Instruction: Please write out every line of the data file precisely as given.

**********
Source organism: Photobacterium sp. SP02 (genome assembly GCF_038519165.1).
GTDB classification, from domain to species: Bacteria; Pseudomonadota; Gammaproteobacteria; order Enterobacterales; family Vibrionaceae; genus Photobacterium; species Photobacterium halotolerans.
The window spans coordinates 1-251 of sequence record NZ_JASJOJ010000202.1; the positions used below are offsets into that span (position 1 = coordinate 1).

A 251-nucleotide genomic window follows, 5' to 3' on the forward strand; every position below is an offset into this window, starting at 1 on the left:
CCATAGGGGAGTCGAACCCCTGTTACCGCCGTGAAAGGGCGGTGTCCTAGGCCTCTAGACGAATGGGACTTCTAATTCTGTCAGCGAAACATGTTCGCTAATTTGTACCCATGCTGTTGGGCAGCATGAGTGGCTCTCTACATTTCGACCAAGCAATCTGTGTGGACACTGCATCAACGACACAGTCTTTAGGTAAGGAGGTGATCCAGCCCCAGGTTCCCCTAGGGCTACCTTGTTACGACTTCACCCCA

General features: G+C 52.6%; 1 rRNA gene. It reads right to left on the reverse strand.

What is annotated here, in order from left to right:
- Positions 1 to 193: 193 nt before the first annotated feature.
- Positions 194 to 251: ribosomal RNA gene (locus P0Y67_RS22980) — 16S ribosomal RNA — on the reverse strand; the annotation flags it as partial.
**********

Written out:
Source organism: Photobacterium sp. SP02 (genome assembly GCF_038519165.1).
GTDB classification, from domain to species: Bacteria; Pseudomonadota; Gammaproteobacteria; order Enterobacterales; family Vibrionaceae; genus Photobacterium; species Photobacterium halotolerans.
The window spans coordinates 1-251 of sequence record NZ_JASJOJ010000202.1; the positions used below are offsets into that span (position 1 = coordinate 1).

A 251-nucleotide genomic window follows, 5' to 3' on the forward strand; every position below is an offset into this window, starting at 1 on the left:
CCATAGGGGAGTCGAACCCCTGTTACCGCCGTGAAAGGGCGGTGTCCTAGGCCTCTAGACGAATGGGACTTCTAATTCTGTCAGCGAAACATGTTCGCTAATTTGTACCCATGCTGTTGGGCAGCATGAGTGGCTCTCTACATTTCGACCAAGCAATCTGTGTGGACACTGCATCAACGACACAGTCTTTAGGTAAGGAGGTGATCCAGCCCCAGGTTCCCCTAGGGCTACCTTGTTACGACTTCACCCCA

General features: G+C 52.6%; 1 rRNA gene. It reads right to left on the reverse strand.

What is annotated here, in order from left to right:
- Positions 1 to 193: 193 nt before the first annotated feature.
- Positions 194 to 251: ribosomal RNA gene (locus P0Y67_RS22980) — 16S ribosomal RNA — on the reverse strand; the annotation flags it as partial.